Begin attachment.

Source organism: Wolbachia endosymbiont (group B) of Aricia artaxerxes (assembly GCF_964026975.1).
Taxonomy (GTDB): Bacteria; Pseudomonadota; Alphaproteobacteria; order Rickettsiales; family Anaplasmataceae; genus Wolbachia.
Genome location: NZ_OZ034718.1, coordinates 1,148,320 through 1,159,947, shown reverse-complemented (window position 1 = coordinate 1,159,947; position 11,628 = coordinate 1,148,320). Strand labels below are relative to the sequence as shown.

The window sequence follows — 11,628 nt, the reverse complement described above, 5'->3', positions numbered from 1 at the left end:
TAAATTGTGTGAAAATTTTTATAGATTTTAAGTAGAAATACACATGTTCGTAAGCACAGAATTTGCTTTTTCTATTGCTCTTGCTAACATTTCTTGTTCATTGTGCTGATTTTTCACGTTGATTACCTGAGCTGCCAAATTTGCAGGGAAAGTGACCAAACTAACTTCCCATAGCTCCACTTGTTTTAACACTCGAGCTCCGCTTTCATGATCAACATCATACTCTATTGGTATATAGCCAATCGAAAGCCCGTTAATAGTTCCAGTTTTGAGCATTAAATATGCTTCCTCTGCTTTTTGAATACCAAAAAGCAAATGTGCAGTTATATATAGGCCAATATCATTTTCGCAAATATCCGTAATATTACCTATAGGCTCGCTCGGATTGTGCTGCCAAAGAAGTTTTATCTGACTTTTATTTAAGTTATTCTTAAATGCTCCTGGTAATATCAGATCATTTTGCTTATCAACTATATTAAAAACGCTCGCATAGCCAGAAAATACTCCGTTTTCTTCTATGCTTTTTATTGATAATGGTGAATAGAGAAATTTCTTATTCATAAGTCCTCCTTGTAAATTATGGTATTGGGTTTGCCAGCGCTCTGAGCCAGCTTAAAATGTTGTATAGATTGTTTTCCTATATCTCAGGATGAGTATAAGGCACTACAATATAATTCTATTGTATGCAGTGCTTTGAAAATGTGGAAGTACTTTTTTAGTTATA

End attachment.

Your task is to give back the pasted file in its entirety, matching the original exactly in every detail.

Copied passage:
Source organism: Wolbachia endosymbiont (group B) of Aricia artaxerxes (assembly GCF_964026975.1).
Taxonomy (GTDB): Bacteria; Pseudomonadota; Alphaproteobacteria; order Rickettsiales; family Anaplasmataceae; genus Wolbachia.
Genome location: NZ_OZ034718.1, coordinates 1,148,320 through 1,159,947, shown reverse-complemented (window position 1 = coordinate 1,159,947; position 11,628 = coordinate 1,148,320). Strand labels below are relative to the sequence as shown.

The window sequence follows — 11,628 nt, the reverse complement described above, 5'->3', positions numbered from 1 at the left end:
TAAATTGTGTGAAAATTTTTATAGATTTTAAGTAGAAATACACATGTTCGTAAGCACAGAATTTGCTTTTTCTATTGCTCTTGCTAACATTTCTTGTTCATTGTGCTGATTTTTCACGTTGATTACCTGAGCTGCCAAATTTGCAGGGAAAGTGACCAAACTAACTTCCCATAGCTCCACTTGTTTTAACACTCGAGCTCCGCTTTCATGATCAACATCATACTCTATTGGTATATAGCCAATCGAAAGCCCGTTAATAGTTCCAGTTTTGAGCATTAAATATGCTTCCTCTGCTTTTTGAATACCAAAAAGCAAATGTGCAGTTATATATAGGCCAATATCATTTTCGCAAATATCCGTAATATTACCTATAGGCTCGCTCGGATTGTGCTGCCAAAGAAGTTTTATCTGACTTTTATTTAAGTTATTCTTAAATGCTCCTGGTAATATCAGATCATTTTGCTTATCAACTATATTAAAAACGCTCGCATAGCCAGAAAATACTCCGTTTTCTTCTATGCTTTTTATTGATAATGGTGAATAGAGAAATTTCTTATTCATAAGTCCTCCTTGTAAATTATGGTATTGGGTTTGCCAGCGCTCTGAGCCAGCTTAAAATGTTGTATAGATTGTTTTCCTATATCTCAGGATGAGTATAAGGCACTACAATATAATTCTATTGTATGCAGTGCTTTGAAAATGTGGAAGTACTTTTTTAGTTATA